Friday, January 30, 2009

Chris Rock's "GOOD HAIR" ...OUR HAIR

By Phylencia Taylor
(Photo by the Sundance Film Festival)

Chris Rock had a double dose of African-American pride to celebrate last week. First the Inauguration of President Barack Hussein Obama, followed by Good Hair winning the Special Jury Prize Award at the Sundance Film Festival 2009, in Utah.  A humorous documentary co-written and narrated by Rock, directed by Jerry Stilson and Executive Produced by Nelson George. 

Rock was inspired to develop the film while doing stand-up in Atlanta in the 90's and was able to witness the Bronner Brothers (BB) International Hair Show (BB enters its 61st year of business in 2009, one of the oldest AA show and beauty business).  Albeit, when his young daughter Lola asked him "Why come I don't have good hair?" he was committed to exploring OUR hair and its connection to African-American (AA) culture, and in essence, self-love.

Good hair is an age-old topic discussed amongst OUR community.  The term "good hair" implies that African Americans with drier, thicker, tighter curl patterns have "bad hair."  Society and corporate America challenges our ability to love and embrace our own hair texture.  In part because of our acceptance/rejection in the work place, which directly affects our ability to monetize our lifestyles.  The "Good Hair" / "Bad Hair" struggle is yet another cultural divider that extends back to the days of Willie Lynch. {Share your comments below}

Hair has played a significant role in African-American culture, specifically for women.  A woman's hairstyle defines her physical look and can be upgraded with just one visit to the salon. We have a very special and emotional relationship with our hair, which supports the booming ethnic hair care industry. {See SEBC BLOG - Shineanthropology - Ethnic Beauty Spend in 2008}

Good Hair traces the growth of the $10 Billion industry rooted in the maintenance of African-American hair and its place in the ethnic community and our culture, from relaxers to weaves. The documentary investigates the heart of power and politics related to African-American women and our hair topics such as touching a black woman's hair/weave during love making, how our hairstyles affect self-esteem, activities and relationships.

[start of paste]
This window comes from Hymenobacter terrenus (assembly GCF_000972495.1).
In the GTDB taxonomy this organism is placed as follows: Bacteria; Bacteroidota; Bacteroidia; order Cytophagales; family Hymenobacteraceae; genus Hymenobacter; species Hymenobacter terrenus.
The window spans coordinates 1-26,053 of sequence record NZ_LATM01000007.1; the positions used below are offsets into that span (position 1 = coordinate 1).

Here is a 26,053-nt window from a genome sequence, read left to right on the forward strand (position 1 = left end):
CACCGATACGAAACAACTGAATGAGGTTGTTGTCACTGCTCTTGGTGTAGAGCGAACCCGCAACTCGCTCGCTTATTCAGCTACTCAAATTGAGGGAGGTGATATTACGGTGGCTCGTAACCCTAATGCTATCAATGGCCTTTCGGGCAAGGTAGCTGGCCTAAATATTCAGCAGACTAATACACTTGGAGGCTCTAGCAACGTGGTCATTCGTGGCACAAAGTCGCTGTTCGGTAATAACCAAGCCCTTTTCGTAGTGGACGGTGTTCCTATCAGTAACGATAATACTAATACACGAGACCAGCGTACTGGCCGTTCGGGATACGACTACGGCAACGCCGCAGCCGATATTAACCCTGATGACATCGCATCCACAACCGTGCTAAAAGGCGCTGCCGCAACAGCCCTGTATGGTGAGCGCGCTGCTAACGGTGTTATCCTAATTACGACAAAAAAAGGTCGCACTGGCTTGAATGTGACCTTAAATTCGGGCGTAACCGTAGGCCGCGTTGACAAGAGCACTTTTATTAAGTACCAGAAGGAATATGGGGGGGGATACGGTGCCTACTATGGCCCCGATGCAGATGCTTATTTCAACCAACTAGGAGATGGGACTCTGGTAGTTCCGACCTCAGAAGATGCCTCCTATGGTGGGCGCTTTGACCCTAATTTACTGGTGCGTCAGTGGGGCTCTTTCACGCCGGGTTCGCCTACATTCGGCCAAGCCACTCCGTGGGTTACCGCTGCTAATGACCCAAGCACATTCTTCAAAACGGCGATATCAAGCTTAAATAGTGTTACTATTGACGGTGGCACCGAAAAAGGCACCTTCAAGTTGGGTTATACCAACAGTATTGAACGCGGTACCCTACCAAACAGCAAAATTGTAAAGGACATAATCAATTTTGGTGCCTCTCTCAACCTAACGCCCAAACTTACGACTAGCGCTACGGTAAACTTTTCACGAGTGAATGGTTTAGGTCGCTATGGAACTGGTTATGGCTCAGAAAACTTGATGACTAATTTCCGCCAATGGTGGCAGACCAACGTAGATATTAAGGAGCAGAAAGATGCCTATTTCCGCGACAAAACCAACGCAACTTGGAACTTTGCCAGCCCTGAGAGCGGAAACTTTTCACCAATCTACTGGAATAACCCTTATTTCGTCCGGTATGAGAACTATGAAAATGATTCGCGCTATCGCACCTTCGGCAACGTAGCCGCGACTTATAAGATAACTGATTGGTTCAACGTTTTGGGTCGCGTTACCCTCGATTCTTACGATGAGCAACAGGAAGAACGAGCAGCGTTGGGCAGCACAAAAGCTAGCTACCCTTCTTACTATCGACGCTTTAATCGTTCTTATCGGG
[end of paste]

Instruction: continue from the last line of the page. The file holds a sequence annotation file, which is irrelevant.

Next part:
Good Hair interviewed an array of celebrities in the documentary to probe their perspectives on hair and its political and cultural implications, to include:

Top Row (L-R):  Author/Poet, Dr. Maya Angelou, Activist, Al-Sharpton, Actors Nia Long & Raven Simone,       
Bottom Row (L-R):  Rapper/Actor, Ice T, Hip Hop Legends, Salt n Pepa, Actress Vanessa Bell Calloway, 
Hip Hop Pioneer/Entrepreneur/Producer, Andre Harrell

The film encapsulated an authentic feel for Hair Shows & Battles, working with renowned platform artist, Derek J, among other beauty industry consultants.

Derek J on the Sally's Beauty Supply Store stage at the Bronner Brothers Show - ATL . 7.08 . (Photo by SEBC)

In the documentary, Rock explores what "good hair" is culturally and the price Black women pay to aspire to it.  Good Hair's expedition across the US was vast, calling on salons and barbershops from Harlem to Los Angeles, inquiring beauty enthusiasts on African American hair culture.  Good Hair went as far as to travel to India investigating temples and laboratories of the wondrous weave industry.

SHINE is excited about the psychological paradigm shift that this film will inspire. Chris Rock, the conscious comical genius he is, explored the age-old topic of "Good Hair" and allows OUR Hair to SHINE.  Good Hair's general release date is pending.

The Truest Beauty SHINES from Within! | SEBC

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